Show & Tell > What’s on Poe’s desk at work?

(click for larger version)

Just for fun, here are the toys on my desk at work right now. (Apologies for the crappy cellphone pic.) From left to right:

  • Toynami Bender
  • DC Retro Action DC Superheroes Batman and Two-Face
  • MOTUC Skeletor
  • Funko POP Heroes Batman
  • Tower Records Exclusive Knuckle Bear
  • Batman Cake Topper (from my 30th birthday cake)
  • Samurai Leonardo
  • Glyos Rig

Two-Face’s pistol comes from the Disney Exclusive Indiana Jones figure. Didn’t I read recently that they’re going to be making another of those?

Show and Tell > Talking Santa Claus (Kurt Adler)

As you may recall, last year I posted that I was on the lookout for a Kurt Adler Santa Claus decorations from the 1990s. The reason I wanted it was that it was basically an action figure (you can read a review of it here).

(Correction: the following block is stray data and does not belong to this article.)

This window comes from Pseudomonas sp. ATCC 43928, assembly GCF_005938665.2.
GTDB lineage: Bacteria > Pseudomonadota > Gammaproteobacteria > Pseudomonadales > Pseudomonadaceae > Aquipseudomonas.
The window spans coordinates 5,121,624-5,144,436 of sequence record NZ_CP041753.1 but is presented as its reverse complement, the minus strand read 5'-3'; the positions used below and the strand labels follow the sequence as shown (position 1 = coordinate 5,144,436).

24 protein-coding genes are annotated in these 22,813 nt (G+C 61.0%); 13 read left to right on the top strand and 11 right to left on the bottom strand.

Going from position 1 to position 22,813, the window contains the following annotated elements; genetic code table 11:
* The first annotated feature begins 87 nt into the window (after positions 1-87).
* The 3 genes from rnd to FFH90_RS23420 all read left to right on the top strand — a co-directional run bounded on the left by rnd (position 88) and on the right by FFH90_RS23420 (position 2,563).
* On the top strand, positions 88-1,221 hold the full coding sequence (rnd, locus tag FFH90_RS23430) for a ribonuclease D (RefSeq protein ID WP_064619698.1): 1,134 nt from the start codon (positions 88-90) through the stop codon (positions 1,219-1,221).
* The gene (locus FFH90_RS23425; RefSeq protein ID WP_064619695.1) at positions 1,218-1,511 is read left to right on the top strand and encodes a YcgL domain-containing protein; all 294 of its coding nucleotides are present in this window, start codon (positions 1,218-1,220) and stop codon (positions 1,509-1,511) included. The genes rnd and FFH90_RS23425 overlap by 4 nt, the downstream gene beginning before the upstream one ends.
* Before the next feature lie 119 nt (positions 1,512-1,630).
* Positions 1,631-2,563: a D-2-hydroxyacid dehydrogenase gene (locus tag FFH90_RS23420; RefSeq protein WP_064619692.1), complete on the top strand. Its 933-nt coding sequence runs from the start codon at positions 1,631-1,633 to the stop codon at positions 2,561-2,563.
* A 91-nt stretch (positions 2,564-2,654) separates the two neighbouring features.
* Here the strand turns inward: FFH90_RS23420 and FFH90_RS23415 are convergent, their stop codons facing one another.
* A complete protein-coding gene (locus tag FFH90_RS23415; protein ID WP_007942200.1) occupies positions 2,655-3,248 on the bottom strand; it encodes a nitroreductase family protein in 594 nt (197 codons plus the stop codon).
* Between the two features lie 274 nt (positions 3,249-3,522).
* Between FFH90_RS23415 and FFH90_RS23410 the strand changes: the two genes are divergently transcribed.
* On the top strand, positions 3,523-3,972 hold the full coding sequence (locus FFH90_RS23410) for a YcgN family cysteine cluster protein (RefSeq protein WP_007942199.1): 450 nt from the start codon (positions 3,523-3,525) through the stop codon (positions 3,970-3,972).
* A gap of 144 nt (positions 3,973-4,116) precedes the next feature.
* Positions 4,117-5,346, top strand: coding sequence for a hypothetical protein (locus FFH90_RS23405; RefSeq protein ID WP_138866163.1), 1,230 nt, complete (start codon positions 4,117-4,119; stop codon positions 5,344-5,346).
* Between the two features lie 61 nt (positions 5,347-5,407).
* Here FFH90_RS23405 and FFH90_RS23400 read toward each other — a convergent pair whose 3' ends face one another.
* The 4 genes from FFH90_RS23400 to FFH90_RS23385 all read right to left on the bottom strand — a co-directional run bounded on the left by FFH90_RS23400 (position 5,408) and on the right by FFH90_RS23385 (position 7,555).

Since that day last December, I had a saved search on eBay for it. For months and months, nothing came up as a result for “talking santa adler” except an auction for an 8×10″ hand-color tinted photograph of J. Robert Oppenheimer (I’m 100% serious).

Finally, this past September, I got not one but two results. On the same day! One was missing his sack, but the other was complete and soon, finally, Santa Claus was mine.

There’s not a whole lot to say about the figure–he’s articulated at the shoulders and waist and says three phrases. The voice actually comes out pretty loud and clear, and whoever they got to do the voice does a pretty good Santa. Kind of sounds like the Santa from Rudolph the Red-Nosed Reindeer.

In the spirit of the season, I’ve decided to gift you with MP3 files of his phrases, because why not?

Ho ho ho, Merry Christmas!

Have you been good this year?

And what do you want for Christmas?